Thursday, December 20, 2018

The 15 Best Shows to Air on the Streaming Services in 2018

With 2018 coming to a close, now is the time to reflect on the year that was before we venture into the future of 2019. This entire week I will be mentioning the various shows that delivered strong and compelling seasons this year. These picks are my recommendations for what shows viewers should be watching on the various television platforms now available.




According to FX network research released this past week, there were 495 original scripted shows that aired in 2018. That set a new record in the era of Peak TV - though the growth is slowing down with only an increase of eight shows from 2017. Moreover, the streaming services contributed 160 of them - which marks a staggering growth of 43 shows from 2017. This was a landmark year for the streaming services. They have officially surpassed the broadcast networks and basic cable as producing the most original scripted content. If it felt like there was a new show coming out every week on Netflix, Amazon or Hulu, it was probably true. These services have announced themselves as the future of this business. Everyone is now trying to get into this space. They are making significant investments in streaming and wanting to hold onto the rights to stream their own shows. That may only make it more competitive in the future for all of these services to survive. Right now though, they are absolutely thriving. With all of that content, it's impossible to watch all of it. But there is now the understanding that there is a show out there for everyone. This truly has become the era of choice for the consumer.

This year also marks a significant change to year-end coverage on this site as well. For the first time, the lists will not be ranked. That system was always so arbitrary and varies according to taste. Moreover, there are so many shows out there that are made for a specific audience. Shows aren't built for everyone anymore. Only a few even have broad audiences in their live debuts. Most of the data is collected by the networks after the fact with the audience not always knowing just how successful any show is actually performing. As such, I've highlighted these 15 shows as the best of the streaming services. They are each worthy of checking out. Many of them have appeared on the Best of the Year lists before. Some won't be surprising at all. And yet, all of them were compelling television that was rewarding to myself as a viewer. That makes it so special for me to be spotlighting them as the best of this slice of the medium. Plus, the other areas of the industry will be featured in their own posts this week. Again, there is just so much television to enjoy that it's best to just spread the love around to as many as possible.


Netflix's American Vandal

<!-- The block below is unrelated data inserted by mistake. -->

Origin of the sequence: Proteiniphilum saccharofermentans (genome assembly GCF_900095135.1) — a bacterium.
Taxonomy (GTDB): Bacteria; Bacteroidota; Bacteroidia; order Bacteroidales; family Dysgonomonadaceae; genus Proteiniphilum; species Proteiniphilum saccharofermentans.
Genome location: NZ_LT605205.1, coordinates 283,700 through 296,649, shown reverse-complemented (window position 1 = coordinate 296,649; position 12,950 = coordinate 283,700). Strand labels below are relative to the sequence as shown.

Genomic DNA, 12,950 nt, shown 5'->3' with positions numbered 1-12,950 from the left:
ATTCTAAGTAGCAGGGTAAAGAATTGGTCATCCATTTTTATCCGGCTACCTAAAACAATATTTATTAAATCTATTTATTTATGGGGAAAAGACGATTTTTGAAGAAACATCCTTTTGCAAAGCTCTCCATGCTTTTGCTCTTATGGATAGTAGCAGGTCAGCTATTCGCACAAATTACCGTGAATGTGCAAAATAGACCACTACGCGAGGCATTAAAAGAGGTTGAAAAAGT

This documentary spoof took everyone by surprise in 2017 with its first season. It elevated the material of simple dick jokes to something much more profound. The series proved it wasn't just a fluke. The formula could be repeated for a second season that was somehow even more nuanced and pointed than the first. This show simply understands the generation that has grown up with social media. But it also delights with so many poop-based puns as well when it is trying to solve its overall mystery.


Amazon's A Very English Scandal

This limited series starring Hugh Grant and Ben Whishaw blended so many different genres together. It was a period drama about real-life politician Jeremy Thorpe and the scandal that eventually took down his career. But it was also one of the funniest shows of the year and the most intense with the extent he was willing to go to cover up his affair with a man. The performances were terrific but the writing was the true showcase that covered all of the emotions in the human condition without losing sight of any of them.


Netflix's Big Mouth

This is yet another show on Netflix that finds surprising depth to material that can be considered low-class and crass. It's fundamentally a story about the awkwardness of going through puberty. And yet, it's so imaginative with that premise as well. It presents so many complicated situations for its animated characters while ensuring that the audience has a fundamental sense of empathy for them. They may act terribly a lot of the time and believe they need to be punished. But everyone will feel better as soon as Maya Rudolph says "bubble bath."


Netflix's BoJack Horseman

This year saw a significant animated push by Netflix with that trend only continuing to grow in 2019. However, this show about a talking horse who is also an actor remains above all else. It features some of the best visual jokes of all of television. But it's also a compelling insight into the industry itself with the awareness that is lacking in so many shows out there. Plus, it can have these long conversations about loss and the pursuit of love in ways that are both profound and incredibly tragic without losing their humor.


Hulu's Casual

This comedy starring Michaela Watkins and Tommy Dewey finished its run this year with its fourth season. The final episodes even took the story into the future. The technology was still recognizable with only a few references made to pop culture. But the interest remained squarely on the characters to see how time has changed their relationships. Some patterns are hard to break. That was painfully clear during the final arc. But it was also so wonderful to see them try to make better choices as well.